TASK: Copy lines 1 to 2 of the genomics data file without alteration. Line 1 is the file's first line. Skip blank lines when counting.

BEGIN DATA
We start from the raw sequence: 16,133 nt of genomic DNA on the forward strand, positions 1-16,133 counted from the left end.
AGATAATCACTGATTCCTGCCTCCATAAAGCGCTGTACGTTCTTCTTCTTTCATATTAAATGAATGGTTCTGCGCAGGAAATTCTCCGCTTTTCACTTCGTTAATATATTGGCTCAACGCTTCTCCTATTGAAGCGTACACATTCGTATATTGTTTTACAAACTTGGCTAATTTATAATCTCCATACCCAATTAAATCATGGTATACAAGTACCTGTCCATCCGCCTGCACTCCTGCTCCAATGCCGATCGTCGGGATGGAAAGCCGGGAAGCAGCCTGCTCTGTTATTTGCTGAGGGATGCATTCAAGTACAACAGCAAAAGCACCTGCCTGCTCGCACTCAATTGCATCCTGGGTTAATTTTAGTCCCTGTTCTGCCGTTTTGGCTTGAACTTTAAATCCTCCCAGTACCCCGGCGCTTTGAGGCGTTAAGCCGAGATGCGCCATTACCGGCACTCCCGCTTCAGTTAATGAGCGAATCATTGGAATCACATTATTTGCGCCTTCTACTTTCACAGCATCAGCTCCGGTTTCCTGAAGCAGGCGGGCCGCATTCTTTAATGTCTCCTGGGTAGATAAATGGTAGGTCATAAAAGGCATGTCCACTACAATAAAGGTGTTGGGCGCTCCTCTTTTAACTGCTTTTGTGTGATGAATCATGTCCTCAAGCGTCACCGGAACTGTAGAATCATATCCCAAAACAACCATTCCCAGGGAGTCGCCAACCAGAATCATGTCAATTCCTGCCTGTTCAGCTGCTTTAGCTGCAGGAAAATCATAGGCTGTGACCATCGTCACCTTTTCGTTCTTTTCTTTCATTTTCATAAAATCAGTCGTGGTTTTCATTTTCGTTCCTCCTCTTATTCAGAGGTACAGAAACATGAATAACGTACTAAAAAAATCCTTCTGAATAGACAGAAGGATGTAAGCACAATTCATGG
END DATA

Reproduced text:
We start from the raw sequence: 16,133 nt of genomic DNA on the forward strand, positions 1-16,133 counted from the left end.
AGATAATCACTGATTCCTGCCTCCATAAAGCGCTGTACGTTCTTCTTCTTTCATATTAAATGAATGGTTCTGCGCAGGAAATTCTCCGCTTTTCACTTCGTTAATATATTGGCTCAACGCTTCTCCTATTGAAGCGTACACATTCGTATATTGTTTTACAAACTTGGCTAATTTATAATCTCCATACCCAATTAAATCATGGTATACAAGTACCTGTCCATCCGCCTGCACTCCTGCTCCAATGCCGATCGTCGGGATGGAAAGCCGGGAAGCAGCCTGCTCTGTTATTTGCTGAGGGATGCATTCAAGTACAACAGCAAAAGCACCTGCCTGCTCGCACTCAATTGCATCCTGGGTTAATTTTAGTCCCTGTTCTGCCGTTTTGGCTTGAACTTTAAATCCTCCCAGTACCCCGGCGCTTTGAGGCGTTAAGCCGAGATGCGCCATTACCGGCACTCCCGCTTCAGTTAATGAGCGAATCATTGGAATCACATTATTTGCGCCTTCTACTTTCACAGCATCAGCTCCGGTTTCCTGAAGCAGGCGGGCCGCATTCTTTAATGTCTCCTGGGTAGATAAATGGTAGGTCATAAAAGGCATGTCCACTACAATAAAGGTGTTGGGCGCTCCTCTTTTAACTGCTTTTGTGTGATGAATCATGTCCTCAAGCGTCACCGGAACTGTAGAATCATATCCCAAAACAACCATTCCCAGGGAGTCGCCAACCAGAATCATGTCAATTCCTGCCTGTTCAGCTGCTTTAGCTGCAGGAAAATCATAGGCTGTGACCATCGTCACCTTTTCGTTCTTTTCTTTCATTTTCATAAAATCAGTCGTGGTTTTCATTTTCGTTCCTCCTCTTATTCAGAGGTACAGAAACATGAATAACGTACTAAAAAAATCCTTCTGAATAGACAGAAGGATGTAAGCACAATTCATGG